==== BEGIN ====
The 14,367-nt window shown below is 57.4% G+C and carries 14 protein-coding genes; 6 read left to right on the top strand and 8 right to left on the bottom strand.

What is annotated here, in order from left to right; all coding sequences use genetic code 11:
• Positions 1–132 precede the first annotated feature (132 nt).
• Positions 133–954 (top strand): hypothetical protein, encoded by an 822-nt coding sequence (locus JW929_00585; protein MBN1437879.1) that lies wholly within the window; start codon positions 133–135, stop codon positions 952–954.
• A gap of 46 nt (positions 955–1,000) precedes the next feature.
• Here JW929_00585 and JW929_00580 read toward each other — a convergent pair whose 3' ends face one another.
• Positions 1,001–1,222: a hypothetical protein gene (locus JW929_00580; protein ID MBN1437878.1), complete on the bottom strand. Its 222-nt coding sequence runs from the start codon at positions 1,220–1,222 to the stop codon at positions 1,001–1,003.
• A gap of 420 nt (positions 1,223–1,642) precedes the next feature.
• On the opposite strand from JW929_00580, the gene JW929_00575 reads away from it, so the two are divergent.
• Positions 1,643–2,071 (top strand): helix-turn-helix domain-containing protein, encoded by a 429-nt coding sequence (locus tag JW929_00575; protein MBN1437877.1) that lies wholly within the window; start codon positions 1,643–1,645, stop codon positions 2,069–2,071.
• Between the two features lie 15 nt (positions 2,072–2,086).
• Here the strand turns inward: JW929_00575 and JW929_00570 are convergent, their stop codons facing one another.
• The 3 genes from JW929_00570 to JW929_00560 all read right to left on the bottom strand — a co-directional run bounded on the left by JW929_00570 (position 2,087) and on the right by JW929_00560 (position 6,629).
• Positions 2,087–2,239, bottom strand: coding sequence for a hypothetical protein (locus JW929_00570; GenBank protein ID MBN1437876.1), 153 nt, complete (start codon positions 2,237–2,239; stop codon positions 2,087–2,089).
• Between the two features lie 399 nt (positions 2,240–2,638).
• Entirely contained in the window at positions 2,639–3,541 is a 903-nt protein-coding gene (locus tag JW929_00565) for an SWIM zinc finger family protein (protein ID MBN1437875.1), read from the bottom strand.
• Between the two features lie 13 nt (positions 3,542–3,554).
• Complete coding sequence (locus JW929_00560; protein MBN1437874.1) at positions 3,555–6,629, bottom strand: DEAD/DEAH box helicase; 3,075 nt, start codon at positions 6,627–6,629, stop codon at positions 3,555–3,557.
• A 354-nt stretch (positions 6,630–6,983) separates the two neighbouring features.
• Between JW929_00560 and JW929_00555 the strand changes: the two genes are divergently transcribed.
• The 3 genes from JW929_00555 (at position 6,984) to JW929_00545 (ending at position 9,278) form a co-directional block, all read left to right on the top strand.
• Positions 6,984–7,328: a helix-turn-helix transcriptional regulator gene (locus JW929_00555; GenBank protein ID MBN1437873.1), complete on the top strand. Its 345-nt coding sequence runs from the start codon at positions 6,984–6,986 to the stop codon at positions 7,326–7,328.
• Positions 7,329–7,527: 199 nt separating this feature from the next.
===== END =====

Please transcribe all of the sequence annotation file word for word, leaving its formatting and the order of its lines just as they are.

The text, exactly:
The 14,367-nt window shown below is 57.4% G+C and carries 14 protein-coding genes; 6 read left to right on the top strand and 8 right to left on the bottom strand.

What is annotated here, in order from left to right; all coding sequences use genetic code 11:
• Positions 1–132 precede the first annotated feature (132 nt).
• Positions 133–954 (top strand): hypothetical protein, encoded by an 822-nt coding sequence (locus JW929_00585; protein MBN1437879.1) that lies wholly within the window; start codon positions 133–135, stop codon positions 952–954.
• A gap of 46 nt (positions 955–1,000) precedes the next feature.
• Here JW929_00585 and JW929_00580 read toward each other — a convergent pair whose 3' ends face one another.
• Positions 1,001–1,222: a hypothetical protein gene (locus JW929_00580; protein ID MBN1437878.1), complete on the bottom strand. Its 222-nt coding sequence runs from the start codon at positions 1,220–1,222 to the stop codon at positions 1,001–1,003.
• A gap of 420 nt (positions 1,223–1,642) precedes the next feature.
• On the opposite strand from JW929_00580, the gene JW929_00575 reads away from it, so the two are divergent.
• Positions 1,643–2,071 (top strand): helix-turn-helix domain-containing protein, encoded by a 429-nt coding sequence (locus tag JW929_00575; protein MBN1437877.1) that lies wholly within the window; start codon positions 1,643–1,645, stop codon positions 2,069–2,071.
• Between the two features lie 15 nt (positions 2,072–2,086).
• Here the strand turns inward: JW929_00575 and JW929_00570 are convergent, their stop codons facing one another.
• The 3 genes from JW929_00570 to JW929_00560 all read right to left on the bottom strand — a co-directional run bounded on the left by JW929_00570 (position 2,087) and on the right by JW929_00560 (position 6,629).
• Positions 2,087–2,239, bottom strand: coding sequence for a hypothetical protein (locus JW929_00570; GenBank protein ID MBN1437876.1), 153 nt, complete (start codon positions 2,237–2,239; stop codon positions 2,087–2,089).
• Between the two features lie 399 nt (positions 2,240–2,638).
• Entirely contained in the window at positions 2,639–3,541 is a 903-nt protein-coding gene (locus tag JW929_00565) for an SWIM zinc finger family protein (protein ID MBN1437875.1), read from the bottom strand.
• Between the two features lie 13 nt (positions 3,542–3,554).
• Complete coding sequence (locus JW929_00560; protein MBN1437874.1) at positions 3,555–6,629, bottom strand: DEAD/DEAH box helicase; 3,075 nt, start codon at positions 6,627–6,629, stop codon at positions 3,555–3,557.
• A 354-nt stretch (positions 6,630–6,983) separates the two neighbouring features.
• Between JW929_00560 and JW929_00555 the strand changes: the two genes are divergently transcribed.
• The 3 genes from JW929_00555 (at position 6,984) to JW929_00545 (ending at position 9,278) form a co-directional block, all read left to right on the top strand.
• Positions 6,984–7,328: a helix-turn-helix transcriptional regulator gene (locus JW929_00555; GenBank protein ID MBN1437873.1), complete on the top strand. Its 345-nt coding sequence runs from the start codon at positions 6,984–6,986 to the stop codon at positions 7,326–7,328.
• Positions 7,329–7,527: 199 nt separating this feature from the next.